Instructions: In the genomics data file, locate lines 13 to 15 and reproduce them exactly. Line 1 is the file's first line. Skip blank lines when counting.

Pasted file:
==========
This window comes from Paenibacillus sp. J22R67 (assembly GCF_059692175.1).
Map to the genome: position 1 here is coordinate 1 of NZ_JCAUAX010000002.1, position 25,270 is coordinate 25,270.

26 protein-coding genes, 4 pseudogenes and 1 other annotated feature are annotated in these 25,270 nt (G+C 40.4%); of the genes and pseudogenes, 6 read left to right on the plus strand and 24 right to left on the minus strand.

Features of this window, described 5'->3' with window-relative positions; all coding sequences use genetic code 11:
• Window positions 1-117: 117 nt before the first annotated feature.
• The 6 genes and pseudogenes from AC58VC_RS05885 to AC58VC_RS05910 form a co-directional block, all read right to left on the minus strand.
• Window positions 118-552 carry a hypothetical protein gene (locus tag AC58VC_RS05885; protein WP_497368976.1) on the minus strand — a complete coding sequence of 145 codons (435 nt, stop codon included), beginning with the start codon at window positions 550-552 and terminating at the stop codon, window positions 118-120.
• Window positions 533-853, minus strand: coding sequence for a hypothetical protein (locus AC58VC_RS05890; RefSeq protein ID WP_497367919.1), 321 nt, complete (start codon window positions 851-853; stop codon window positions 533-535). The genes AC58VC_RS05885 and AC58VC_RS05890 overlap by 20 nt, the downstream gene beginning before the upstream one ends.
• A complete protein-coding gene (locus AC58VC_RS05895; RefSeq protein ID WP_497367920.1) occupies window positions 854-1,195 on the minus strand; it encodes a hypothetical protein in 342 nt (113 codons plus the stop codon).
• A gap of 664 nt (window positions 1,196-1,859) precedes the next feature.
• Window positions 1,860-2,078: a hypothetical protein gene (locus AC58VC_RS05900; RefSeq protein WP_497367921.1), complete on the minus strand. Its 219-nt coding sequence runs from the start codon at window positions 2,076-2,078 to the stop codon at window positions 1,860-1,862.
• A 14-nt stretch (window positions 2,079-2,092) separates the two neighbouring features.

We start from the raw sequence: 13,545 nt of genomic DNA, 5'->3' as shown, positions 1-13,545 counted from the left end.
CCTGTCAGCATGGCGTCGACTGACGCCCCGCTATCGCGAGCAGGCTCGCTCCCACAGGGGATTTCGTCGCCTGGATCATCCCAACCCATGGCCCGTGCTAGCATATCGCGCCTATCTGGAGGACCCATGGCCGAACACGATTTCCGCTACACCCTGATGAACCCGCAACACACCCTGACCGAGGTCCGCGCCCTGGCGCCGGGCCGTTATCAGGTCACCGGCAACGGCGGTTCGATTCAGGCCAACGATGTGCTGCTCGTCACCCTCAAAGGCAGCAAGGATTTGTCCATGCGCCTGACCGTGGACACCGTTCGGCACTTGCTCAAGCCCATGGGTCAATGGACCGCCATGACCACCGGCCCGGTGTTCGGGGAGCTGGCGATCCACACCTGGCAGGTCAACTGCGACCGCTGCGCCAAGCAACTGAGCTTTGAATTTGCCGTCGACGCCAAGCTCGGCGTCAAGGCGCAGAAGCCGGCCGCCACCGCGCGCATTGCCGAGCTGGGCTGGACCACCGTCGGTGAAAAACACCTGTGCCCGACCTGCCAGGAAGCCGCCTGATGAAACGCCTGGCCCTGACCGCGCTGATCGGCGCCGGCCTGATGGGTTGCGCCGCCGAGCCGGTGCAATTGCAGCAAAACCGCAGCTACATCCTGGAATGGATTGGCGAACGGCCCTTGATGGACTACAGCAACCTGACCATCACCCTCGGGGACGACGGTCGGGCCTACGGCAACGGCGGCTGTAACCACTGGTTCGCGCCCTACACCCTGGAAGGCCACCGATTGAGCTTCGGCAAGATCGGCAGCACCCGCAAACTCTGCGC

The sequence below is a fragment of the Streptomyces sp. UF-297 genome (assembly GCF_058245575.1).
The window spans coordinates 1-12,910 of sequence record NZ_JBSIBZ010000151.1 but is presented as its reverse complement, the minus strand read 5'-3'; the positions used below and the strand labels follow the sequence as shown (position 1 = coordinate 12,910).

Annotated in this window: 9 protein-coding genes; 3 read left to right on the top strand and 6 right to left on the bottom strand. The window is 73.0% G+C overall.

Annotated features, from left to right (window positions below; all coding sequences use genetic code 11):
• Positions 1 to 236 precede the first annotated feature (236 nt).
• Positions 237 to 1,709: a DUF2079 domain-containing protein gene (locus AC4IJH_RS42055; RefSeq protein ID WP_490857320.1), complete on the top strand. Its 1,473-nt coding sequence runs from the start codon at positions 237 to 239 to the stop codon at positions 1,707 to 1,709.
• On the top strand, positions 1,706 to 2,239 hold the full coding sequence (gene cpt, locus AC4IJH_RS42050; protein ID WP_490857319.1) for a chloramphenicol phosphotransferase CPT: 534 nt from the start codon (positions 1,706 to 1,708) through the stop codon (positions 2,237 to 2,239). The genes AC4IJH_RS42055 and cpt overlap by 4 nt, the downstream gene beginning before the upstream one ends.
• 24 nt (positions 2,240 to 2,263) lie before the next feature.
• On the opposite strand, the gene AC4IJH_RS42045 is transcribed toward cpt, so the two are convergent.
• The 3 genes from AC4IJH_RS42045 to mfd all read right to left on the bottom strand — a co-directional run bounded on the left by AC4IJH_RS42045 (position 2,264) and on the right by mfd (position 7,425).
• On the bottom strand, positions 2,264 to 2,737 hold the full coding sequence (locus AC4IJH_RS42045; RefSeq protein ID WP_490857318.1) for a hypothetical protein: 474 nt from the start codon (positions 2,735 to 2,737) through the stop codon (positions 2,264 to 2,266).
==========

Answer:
We start from the raw sequence: 13,545 nt of genomic DNA, 5'->3' as shown, positions 1-13,545 counted from the left end.
CCTGTCAGCATGGCGTCGACTGACGCCCCGCTATCGCGAGCAGGCTCGCTCCCACAGGGGATTTCGTCGCCTGGATCATCCCAACCCATGGCCCGTGCTAGCATATCGCGCCTATCTGGAGGACCCATGGCCGAACACGATTTCCGCTACACCCTGATGAACCCGCAACACACCCTGACCGAGGTCCGCGCCCTGGCGCCGGGCCGTTATCAGGTCACCGGCAACGGCGGTTCGATTCAGGCCAACGATGTGCTGCTCGTCACCCTCAAAGGCAGCAAGGATTTGTCCATGCGCCTGACCGTGGACACCGTTCGGCACTTGCTCAAGCCCATGGGTCAATGGACCGCCATGACCACCGGCCCGGTGTTCGGGGAGCTGGCGATCCACACCTGGCAGGTCAACTGCGACCGCTGCGCCAAGCAACTGAGCTTTGAATTTGCCGTCGACGCCAAGCTCGGCGTCAAGGCGCAGAAGCCGGCCGCCACCGCGCGCATTGCCGAGCTGGGCTGGACCACCGTCGGTGAAAAACACCTGTGCCCGACCTGCCAGGAAGCCGCCTGATGAAACGCCTGGCCCTGACCGCGCTGATCGGCGCCGGCCTGATGGGTTGCGCCGCCGAGCCGGTGCAATTGCAGCAAAACCGCAGCTACATCCTGGAATGGATTGGCGAACGGCCCTTGATGGACTACAGCAACCTGACCATCACCCTCGGGGACGACGGTCGGGCCTACGGCAACGGCGGCTGTAACCACTGGTTCGCGCCCTACACCCTGGAAGGCCACCGATTGAGCTTCGGCAAGATCGGCAGCACCCGCAAACTCTGCGC

The sequence below is a fragment of the Streptomyces sp. UF-297 genome (assembly GCF_058245575.1).